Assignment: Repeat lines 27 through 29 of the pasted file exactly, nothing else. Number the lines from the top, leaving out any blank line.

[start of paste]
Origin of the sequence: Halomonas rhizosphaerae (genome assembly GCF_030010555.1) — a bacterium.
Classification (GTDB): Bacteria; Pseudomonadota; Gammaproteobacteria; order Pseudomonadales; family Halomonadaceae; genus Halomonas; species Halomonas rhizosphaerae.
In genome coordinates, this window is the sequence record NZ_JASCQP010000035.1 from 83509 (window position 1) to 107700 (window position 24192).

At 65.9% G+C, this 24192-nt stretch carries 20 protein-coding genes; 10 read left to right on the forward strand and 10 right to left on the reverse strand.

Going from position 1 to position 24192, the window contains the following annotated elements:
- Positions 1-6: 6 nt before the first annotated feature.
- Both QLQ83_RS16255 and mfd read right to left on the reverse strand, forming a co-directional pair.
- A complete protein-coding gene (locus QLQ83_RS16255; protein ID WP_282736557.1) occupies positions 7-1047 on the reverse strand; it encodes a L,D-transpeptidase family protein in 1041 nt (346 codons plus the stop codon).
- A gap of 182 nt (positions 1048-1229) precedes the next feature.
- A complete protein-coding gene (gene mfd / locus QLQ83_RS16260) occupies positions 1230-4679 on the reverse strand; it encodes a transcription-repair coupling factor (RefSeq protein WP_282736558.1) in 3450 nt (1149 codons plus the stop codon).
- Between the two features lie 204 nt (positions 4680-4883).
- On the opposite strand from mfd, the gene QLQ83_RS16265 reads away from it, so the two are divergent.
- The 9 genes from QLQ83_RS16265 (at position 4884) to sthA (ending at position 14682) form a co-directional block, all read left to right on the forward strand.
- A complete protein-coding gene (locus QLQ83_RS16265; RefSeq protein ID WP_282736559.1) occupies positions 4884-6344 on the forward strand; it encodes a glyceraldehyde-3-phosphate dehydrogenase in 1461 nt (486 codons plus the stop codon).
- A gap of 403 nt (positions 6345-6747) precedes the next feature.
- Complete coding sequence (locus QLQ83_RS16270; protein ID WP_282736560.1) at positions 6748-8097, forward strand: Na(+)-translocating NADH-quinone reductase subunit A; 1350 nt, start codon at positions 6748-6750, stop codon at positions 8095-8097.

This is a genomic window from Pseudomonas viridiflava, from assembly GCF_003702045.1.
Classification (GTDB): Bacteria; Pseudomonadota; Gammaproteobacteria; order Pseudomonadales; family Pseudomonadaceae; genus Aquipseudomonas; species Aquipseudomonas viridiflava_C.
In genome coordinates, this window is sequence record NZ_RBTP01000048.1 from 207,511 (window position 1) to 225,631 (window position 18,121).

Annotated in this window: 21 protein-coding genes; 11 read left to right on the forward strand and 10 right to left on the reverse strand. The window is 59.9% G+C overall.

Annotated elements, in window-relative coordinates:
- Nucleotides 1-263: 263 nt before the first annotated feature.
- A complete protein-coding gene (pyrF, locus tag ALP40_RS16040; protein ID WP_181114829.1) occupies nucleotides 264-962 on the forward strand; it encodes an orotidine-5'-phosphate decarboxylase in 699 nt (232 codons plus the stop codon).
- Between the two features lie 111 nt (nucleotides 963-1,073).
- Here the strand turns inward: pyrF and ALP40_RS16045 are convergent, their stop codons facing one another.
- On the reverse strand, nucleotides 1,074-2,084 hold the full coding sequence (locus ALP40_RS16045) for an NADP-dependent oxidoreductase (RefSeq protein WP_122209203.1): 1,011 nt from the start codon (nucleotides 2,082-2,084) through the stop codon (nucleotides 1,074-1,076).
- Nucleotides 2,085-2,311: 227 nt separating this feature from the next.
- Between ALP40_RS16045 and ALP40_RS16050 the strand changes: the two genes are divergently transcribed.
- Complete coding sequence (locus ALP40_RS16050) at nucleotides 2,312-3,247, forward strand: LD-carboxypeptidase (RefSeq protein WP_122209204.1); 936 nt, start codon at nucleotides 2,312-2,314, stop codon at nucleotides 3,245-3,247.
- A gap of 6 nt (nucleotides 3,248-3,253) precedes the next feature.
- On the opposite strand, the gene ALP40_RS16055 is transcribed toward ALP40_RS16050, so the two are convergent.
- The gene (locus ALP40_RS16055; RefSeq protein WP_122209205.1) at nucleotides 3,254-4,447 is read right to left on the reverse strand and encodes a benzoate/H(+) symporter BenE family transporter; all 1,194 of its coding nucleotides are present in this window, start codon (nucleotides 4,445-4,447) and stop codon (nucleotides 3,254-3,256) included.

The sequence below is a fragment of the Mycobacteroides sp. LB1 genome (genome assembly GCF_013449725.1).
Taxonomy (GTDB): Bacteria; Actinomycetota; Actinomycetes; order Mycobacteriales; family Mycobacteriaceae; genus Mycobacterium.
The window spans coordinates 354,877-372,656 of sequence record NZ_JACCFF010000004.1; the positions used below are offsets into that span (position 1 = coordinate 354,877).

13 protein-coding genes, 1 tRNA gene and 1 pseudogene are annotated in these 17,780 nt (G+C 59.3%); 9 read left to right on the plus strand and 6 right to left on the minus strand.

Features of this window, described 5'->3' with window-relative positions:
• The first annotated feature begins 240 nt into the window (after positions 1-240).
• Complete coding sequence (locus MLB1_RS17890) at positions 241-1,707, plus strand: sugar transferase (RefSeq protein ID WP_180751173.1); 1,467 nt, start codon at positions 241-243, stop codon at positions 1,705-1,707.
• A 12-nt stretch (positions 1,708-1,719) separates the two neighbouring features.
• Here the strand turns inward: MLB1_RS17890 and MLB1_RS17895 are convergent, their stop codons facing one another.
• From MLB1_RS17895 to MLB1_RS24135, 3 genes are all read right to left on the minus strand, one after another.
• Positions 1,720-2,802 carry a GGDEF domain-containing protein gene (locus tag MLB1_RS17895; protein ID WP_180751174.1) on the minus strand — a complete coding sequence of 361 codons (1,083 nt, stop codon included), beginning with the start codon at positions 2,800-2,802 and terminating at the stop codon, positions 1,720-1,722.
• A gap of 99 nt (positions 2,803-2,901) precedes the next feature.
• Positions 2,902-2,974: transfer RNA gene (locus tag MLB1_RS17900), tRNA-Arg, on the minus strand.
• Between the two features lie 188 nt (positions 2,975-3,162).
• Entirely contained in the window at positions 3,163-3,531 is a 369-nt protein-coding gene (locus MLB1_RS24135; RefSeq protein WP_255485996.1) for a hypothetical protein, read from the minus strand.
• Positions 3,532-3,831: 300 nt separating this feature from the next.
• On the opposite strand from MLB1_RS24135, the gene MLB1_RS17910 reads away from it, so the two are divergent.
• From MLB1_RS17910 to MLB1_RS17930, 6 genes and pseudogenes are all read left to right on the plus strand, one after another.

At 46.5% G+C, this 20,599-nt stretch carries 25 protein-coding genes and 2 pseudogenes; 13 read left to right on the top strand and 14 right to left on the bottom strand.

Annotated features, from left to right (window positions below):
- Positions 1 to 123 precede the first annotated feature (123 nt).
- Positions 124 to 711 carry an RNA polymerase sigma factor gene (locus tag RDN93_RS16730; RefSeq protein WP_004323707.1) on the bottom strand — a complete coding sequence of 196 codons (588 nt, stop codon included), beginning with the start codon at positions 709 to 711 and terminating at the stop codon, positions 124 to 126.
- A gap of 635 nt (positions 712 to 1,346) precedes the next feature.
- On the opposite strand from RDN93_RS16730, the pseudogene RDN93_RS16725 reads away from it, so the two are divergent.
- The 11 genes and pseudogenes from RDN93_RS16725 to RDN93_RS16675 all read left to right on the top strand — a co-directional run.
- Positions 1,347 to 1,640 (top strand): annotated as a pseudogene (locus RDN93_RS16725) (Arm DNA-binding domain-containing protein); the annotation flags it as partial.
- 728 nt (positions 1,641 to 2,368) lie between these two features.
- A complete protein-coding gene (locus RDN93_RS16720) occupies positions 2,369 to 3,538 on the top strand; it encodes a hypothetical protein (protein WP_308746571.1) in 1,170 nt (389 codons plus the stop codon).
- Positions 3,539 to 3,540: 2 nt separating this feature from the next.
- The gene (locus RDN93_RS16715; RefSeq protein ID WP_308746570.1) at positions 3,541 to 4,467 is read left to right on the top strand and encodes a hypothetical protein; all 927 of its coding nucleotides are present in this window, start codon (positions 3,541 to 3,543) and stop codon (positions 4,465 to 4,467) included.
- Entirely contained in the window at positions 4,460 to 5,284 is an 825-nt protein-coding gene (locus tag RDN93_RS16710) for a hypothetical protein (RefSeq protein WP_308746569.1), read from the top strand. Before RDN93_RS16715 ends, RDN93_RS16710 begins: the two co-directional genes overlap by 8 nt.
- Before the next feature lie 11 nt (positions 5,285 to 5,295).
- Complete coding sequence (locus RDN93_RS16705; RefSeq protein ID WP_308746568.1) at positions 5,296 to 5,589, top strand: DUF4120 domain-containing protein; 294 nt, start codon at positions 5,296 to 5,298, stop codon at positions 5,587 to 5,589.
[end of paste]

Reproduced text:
- Nucleotides 2,085-2,311: 227 nt separating this feature from the next.
- Between ALP40_RS16045 and ALP40_RS16050 the strand changes: the two genes are divergently transcribed.
- Complete coding sequence (locus ALP40_RS16050) at nucleotides 2,312-3,247, forward strand: LD-carboxypeptidase (RefSeq protein WP_122209204.1); 936 nt, start codon at nucleotides 2,312-2,314, stop codon at nucleotides 3,245-3,247.